Finally managing to extricate myself from the convoy of awkwardness and heading down into the castle moat to the fair, I run into yet another of my students – one of my 5-year olds this time. He’s leaping around on straw bales and almost launches himself into my lap. He grins, unabashed, and gives me a wave, but continues his game. I turn my attention to the chickens next to him. Seriously. Live chickens. And, next to them, a man selling broadswords, which are casually plunged into a strawbale. Some kids walking past pull them out and wave them around with gay abandon, and no-one bats an eyelid. I love rural fairs. I’m reminded of one I went to in France as a child, which involved people swimming through peat bogs with a pig under their arm. You couldn’t make this stuff up.
Having tired of jousting and medieval singing, we head back into town for ice cream. Perched on the sea wall we watch a football game going on below us. There are 15 or so teenage boys kicking a ball about with gusto. Every so often it gets kicked into the 10 foot expanse of water between the paved front and the breakwater and there is a chorus of ‘porca madonna!‘ They have a long pole which they use to fish it back to the shore, and before long it seems that this has actually become the game, rather than football. The ball spends far more time in the water than on dry land. Their kicks become harder and eventually the inevitable happens: the ball gets booted beyond the breakwater and into open harbour, out of reach of even the fishing pole. One of the younger boys is despatched to wait on the breakwater for the incoming tide to bring the ball back while the rest of them turn their attention to throwing (open) bottles of water at each other and flirting with the girls who sit watching and smoking, while shouting sarcastic insults. When the ball is finally retrieved, there is a loud cheer from everyone, and grins all round. The game now turns to kicking the ball up from the front onto the piazza, 20 foot above, and then issuing imploring shouts for its return. Can we have our ball back, please, mister? Oh, g’wan! The crowd on the piazza are enjoying the game just as much as they are, and there is jovial banter from both sides. The ball is thrown back down a few times and the boys carry on. Finally, however, one of them boots it a bit too hard. What we on the piazza can see is that they’ve kicked it clear of everything, and over onto the flat roof of a building at the far side of the piazza. There’s a collective ‘oooohh!’ from up above. The boys down below, however, haven’t seen what’s happened and are busily shouting for the ball’s return. The shouts become louder and more insistent, accompanied by imploring gestures, until the situation is explained to them. Ah. They come sheepishly up to piazza level and mill around in front of the building, daring each other to be the first to go up the outdoor stairs and collect the ball. One of them finally finds his nerve and swaggers forward. The rest cluster together and charge after him in a crowd. 30 seconds later they all rush back – they’ve been intercepted by something or someone, and have returned empty handed. The ball game is over for today.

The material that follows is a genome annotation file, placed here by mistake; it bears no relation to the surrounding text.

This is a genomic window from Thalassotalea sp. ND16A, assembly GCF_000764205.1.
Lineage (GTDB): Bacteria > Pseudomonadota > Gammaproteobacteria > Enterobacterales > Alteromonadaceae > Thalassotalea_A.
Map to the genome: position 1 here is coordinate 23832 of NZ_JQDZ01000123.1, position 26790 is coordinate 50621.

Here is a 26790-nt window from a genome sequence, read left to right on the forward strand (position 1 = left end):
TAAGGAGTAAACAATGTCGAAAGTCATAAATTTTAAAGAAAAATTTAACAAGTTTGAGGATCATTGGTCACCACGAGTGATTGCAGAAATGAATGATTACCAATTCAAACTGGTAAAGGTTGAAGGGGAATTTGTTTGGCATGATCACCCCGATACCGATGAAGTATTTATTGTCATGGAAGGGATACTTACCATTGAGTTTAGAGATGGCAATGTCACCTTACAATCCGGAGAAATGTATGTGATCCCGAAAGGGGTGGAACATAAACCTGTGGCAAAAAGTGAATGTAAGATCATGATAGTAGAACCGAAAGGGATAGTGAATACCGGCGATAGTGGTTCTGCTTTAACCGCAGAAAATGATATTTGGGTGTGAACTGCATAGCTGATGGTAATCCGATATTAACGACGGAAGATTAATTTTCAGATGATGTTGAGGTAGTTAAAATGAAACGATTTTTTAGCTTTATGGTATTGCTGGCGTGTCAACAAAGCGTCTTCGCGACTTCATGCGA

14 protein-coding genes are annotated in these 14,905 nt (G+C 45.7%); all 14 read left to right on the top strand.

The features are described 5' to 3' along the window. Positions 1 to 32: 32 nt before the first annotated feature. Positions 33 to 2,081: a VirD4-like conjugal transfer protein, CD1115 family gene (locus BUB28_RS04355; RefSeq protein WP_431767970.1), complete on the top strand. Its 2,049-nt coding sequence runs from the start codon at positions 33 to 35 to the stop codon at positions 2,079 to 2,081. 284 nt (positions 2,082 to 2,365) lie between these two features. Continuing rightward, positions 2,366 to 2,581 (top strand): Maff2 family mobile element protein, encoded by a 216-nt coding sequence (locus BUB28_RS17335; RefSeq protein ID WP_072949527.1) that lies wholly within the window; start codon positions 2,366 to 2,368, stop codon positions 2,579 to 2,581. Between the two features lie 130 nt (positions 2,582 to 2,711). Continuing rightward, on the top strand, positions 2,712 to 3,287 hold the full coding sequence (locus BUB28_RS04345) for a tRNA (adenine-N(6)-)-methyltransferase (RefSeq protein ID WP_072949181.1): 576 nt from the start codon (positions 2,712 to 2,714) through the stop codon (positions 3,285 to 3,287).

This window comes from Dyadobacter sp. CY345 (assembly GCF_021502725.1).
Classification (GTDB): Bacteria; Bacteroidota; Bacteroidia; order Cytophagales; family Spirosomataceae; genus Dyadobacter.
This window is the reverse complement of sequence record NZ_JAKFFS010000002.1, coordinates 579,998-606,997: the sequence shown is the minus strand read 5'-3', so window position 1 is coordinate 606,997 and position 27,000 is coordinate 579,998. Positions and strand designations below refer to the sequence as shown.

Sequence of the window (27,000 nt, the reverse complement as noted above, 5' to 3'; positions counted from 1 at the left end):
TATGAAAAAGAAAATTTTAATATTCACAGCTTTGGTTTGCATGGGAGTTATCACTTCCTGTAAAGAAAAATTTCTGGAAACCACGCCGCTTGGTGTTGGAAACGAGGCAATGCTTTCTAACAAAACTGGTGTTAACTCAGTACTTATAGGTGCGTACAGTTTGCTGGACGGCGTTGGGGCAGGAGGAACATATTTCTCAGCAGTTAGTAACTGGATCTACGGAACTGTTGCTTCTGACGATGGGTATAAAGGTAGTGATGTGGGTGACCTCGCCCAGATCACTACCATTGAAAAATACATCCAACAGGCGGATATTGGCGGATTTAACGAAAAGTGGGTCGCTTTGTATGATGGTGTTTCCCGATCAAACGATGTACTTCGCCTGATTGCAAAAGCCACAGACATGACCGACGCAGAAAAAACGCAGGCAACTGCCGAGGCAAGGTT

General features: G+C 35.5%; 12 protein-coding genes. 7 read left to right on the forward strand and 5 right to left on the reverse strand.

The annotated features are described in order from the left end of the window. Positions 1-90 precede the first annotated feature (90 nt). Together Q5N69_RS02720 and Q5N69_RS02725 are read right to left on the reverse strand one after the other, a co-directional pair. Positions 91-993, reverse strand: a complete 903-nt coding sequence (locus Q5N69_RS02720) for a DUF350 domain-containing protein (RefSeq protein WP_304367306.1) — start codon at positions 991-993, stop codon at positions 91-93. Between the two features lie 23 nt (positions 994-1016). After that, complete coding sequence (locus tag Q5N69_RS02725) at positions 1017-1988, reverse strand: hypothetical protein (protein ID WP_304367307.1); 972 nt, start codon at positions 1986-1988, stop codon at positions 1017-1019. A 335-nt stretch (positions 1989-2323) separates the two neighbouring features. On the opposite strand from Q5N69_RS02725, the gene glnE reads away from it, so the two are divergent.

Images by Kate Bailward